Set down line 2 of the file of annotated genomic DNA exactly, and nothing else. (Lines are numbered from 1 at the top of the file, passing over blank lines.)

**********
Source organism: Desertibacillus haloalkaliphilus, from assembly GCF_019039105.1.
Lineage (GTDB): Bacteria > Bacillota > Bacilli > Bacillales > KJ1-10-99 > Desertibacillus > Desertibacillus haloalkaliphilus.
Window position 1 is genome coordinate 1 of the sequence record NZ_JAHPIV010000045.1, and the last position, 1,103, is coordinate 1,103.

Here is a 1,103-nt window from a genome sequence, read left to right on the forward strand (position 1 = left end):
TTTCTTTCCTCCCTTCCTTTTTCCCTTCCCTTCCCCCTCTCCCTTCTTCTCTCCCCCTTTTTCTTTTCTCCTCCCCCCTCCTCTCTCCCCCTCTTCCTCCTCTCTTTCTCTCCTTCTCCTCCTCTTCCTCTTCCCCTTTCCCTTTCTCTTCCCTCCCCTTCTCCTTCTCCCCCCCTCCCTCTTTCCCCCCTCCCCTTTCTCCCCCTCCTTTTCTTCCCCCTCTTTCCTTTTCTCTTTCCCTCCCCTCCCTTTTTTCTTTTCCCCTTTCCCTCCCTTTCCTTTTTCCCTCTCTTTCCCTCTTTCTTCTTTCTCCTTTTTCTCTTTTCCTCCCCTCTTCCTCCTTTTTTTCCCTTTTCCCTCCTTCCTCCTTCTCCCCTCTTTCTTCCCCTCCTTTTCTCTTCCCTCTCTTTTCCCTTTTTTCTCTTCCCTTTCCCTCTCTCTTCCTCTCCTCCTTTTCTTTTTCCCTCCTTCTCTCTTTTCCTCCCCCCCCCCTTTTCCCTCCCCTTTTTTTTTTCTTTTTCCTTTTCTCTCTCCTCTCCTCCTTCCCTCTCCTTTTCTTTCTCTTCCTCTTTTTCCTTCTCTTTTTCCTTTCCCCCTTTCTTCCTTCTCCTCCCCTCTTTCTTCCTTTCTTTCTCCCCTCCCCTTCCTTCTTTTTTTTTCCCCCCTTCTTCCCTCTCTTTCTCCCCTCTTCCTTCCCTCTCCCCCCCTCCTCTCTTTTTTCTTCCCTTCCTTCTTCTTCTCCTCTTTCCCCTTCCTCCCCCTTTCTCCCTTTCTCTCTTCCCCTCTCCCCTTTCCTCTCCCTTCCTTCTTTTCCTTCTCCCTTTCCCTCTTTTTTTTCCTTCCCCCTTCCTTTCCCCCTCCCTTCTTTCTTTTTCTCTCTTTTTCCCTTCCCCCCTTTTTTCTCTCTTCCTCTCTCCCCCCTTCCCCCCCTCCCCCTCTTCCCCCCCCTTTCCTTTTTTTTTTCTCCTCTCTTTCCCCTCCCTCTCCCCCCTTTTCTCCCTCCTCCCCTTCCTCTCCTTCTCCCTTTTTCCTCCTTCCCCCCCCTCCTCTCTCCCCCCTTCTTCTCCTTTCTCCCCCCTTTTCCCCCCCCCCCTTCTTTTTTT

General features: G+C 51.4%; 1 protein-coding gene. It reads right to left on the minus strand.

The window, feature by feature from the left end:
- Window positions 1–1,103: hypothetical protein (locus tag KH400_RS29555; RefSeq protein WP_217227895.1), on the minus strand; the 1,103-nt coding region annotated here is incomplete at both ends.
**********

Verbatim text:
Lineage (GTDB): Bacteria > Bacillota > Bacilli > Bacillales > KJ1-10-99 > Desertibacillus > Desertibacillus haloalkaliphilus.